It was the center of the giraffe when the Brethren Home Community held its first village art installation on Friday at its new facility in Harmony Ridge.
The exhibition, “Avenue Art Inspiration”, featured artwork by residents and a few of the facility’s staff, all incorporating giraffes as a common theme.
Holly Fetting, Director of Life Enrichment, was inspired to create an enriched art installation created by the residents of the retirement community, known as villagers.
“The buzz of excitement has been building over the past eight weeks and now we are thrilled to present over fifty pieces of different art, visual, language and performance forms. The different styles and perspectives are simply breathtaking!” says Fetting.
Although each piece focused on giraffes as the main subject, there were no constraints in the designs. Instead, the colorful assortment of art was varied in the media used by senior artists. Ranging from acrylic paintings, woodcarvings, paper collages, fabric art, embroidery, embroidery and mixed media, the resident artists portrayed the majestic beauty of giraffes with unique sensibilities.
Monte Leister, specialist in the enrichment of life, chose “Giraffe” by Ron Krajewski, for the inspiration of the theme of the exhibition Villager. The acrylic painting depicts a giraffe with a warm combination of tans, oranges and browns, against a sky of playful blue hues. It was a favorite of many at the show, including Leister. From this concept, the resident artists were allowed to use their imaginations to bring Fetting’s original vision to life.
“My job is to make art and music happen here,” Leister said.
He uses his knowledge and talents to teach residents about music, dance and the visual arts. The variety of artistic endeavors Leister teaches reveals his abilities to hone the skills of villagers, with a wide range of knowledge to pass on. Leister conveyed his dedication to the program with palpable passion.
“It’s the dream job that I didn’t know I wanted,” Leister said.
The experienced artist contributed several of his own works to the exhibit, including an acrylic painting on yupo paper and a tricolor linocut, his favorite medium to work with.
One piece that caught the eye of many is a multimedia sculpture by Stan Ernst. It features a large giraffe head carved from nine pieces of wood, molded with clay. The giraffe’s eyes evoke a sense of realism, a combination of chunky amber and black beads that shimmer in the light and carefully applied fibers for her eyelashes. The fur coat is depicted with earth tones, paint mixed with sawdust, to mimic the texture of the short-haired animal.
Although the sculpture appears to be that of an experienced artist, Ernst spent his pre-retirement years as a steamfitter and now spends his time primarily making furniture in Cross Key’s Village. Despite declining eyesight, Ernst strolls through the gallery, captivated by the other works in the exhibition.
“I’m super impressed. If you stand there and look long enough, some of these paintings come to life,” he said.
Ernst and Leister also collaborated on an imposing painted wooden sculpture entitled “Sir Richard The Tall”.
Besides the visual arts, “Avenue Art Inspiration” organized a poetry reading and a line dance to commemorate the event. All poems and choreography are also directly related to giraffes and animals. Jon DeCesare, of Westminster, Md., has played a variety of music on classical guitar, from JS Bach to the Beatles.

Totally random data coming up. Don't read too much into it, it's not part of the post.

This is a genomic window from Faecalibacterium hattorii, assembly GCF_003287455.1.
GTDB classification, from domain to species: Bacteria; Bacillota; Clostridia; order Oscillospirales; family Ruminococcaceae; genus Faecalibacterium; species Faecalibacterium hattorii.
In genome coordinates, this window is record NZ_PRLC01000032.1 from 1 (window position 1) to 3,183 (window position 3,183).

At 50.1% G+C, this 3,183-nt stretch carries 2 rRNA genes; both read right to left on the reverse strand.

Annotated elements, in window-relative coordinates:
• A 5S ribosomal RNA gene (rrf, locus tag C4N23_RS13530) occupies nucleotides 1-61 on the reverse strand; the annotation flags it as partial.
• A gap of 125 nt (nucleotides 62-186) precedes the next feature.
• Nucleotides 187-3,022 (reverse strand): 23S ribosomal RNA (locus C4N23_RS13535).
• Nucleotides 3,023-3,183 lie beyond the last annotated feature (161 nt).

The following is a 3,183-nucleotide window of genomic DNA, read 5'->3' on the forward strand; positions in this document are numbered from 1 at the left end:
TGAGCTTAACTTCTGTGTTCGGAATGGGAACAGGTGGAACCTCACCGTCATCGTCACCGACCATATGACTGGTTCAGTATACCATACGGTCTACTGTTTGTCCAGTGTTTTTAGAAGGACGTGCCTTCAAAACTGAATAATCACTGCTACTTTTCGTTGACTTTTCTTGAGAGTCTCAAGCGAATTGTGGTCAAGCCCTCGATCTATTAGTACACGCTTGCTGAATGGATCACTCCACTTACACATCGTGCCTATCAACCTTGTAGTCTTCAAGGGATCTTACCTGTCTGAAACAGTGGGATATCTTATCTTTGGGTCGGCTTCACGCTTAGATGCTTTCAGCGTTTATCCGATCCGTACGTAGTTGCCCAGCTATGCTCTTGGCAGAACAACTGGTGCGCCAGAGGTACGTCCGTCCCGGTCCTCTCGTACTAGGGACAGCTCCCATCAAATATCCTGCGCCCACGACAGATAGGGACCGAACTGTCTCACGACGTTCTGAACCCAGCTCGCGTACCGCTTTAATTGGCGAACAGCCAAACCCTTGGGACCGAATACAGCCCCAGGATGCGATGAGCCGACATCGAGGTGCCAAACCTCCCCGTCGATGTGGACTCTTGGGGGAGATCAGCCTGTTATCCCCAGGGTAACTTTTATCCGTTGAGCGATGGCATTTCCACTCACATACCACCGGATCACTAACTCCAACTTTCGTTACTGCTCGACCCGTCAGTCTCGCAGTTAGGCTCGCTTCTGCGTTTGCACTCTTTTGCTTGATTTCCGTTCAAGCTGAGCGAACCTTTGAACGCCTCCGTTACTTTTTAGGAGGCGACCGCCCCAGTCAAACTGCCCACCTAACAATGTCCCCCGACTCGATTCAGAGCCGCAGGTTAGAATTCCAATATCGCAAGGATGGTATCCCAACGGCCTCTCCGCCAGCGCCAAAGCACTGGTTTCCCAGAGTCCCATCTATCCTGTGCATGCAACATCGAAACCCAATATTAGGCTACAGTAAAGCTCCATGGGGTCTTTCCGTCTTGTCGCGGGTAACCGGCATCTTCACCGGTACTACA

Sue Fehringer, resident and instructor at Cross Keys Village Wellness Center, led a line dance of 14 dancers, who incorporated a line dance choreography of Keith Urban’s song, “Break On Me”, accompanied by “The Animal Song” by Savage Garden. The band planned the routine as a flash mob, a seemingly impromptu performance for event patrons. After the show, the group embraced each other with smiles, hugs and high fives. They worked on the show for two weeks.
Fehringer also contributed a striking mixed-media abstract painting to the exhibit titled “Vulnerable Species.” The identifiable spotted pattern of giraffe skin extends boldly across the top of the canvas, with several long drops of paint, which Fehringer describes as nature weeping, as giraffes become more vulnerable in the wild.
Avenue des Arts, which opened in December, provides instruction and resources for villagers to learn and hone their creative skills. Mowry Construction, of Mechanicsburg, Pennsylvania, was hired to complete the expansion project and also funded the first exhibit, donating for the artwork. The gallery portion is adorned with ornate light fixtures, wrapped in glass to allow natural light to complement the artwork. Funding for the expansion was secured through fundraising and the Brethren Home Foundation, totaling $2 million.
“We saw real talent in the arts. We basically envisioned a living art museum like this. It really amplified the quality of life, to really ignite a fire of appreciation for the arts,” said Cross Keys Village President and CEO Jeffrey Evans.
Additionally, a spacious art studio, a meeting room with a kitchen, a billiard room and a 130-seat theater were completed as part of the expansion. The theater offers a stage adorned with a classical grand piano.
Going forward, Cross Keys Village is already thinking about new ideas for future exhibitions and installations at The Avenue of The Arts.
“In September, we will do an outdoor course (outdoor painting). They’ll be doing plays all over campus. This is our plan. It doesn’t stop there. This is just the first,” Fetting said.
The exhibition will be open to the public until September 16.
- Three children die of cold and dehydration, 25 sick in Madhya Pradesh village
- Des Moines East Village’s Dobré tasting room brings old dishes to life
- SDPD discovers suspected SUV in East Village hit and run that injured 2 scooter drivers – NBC 7 San Diego
- Spartanburg Development Update: County Courthouse, JUMPSTART Facility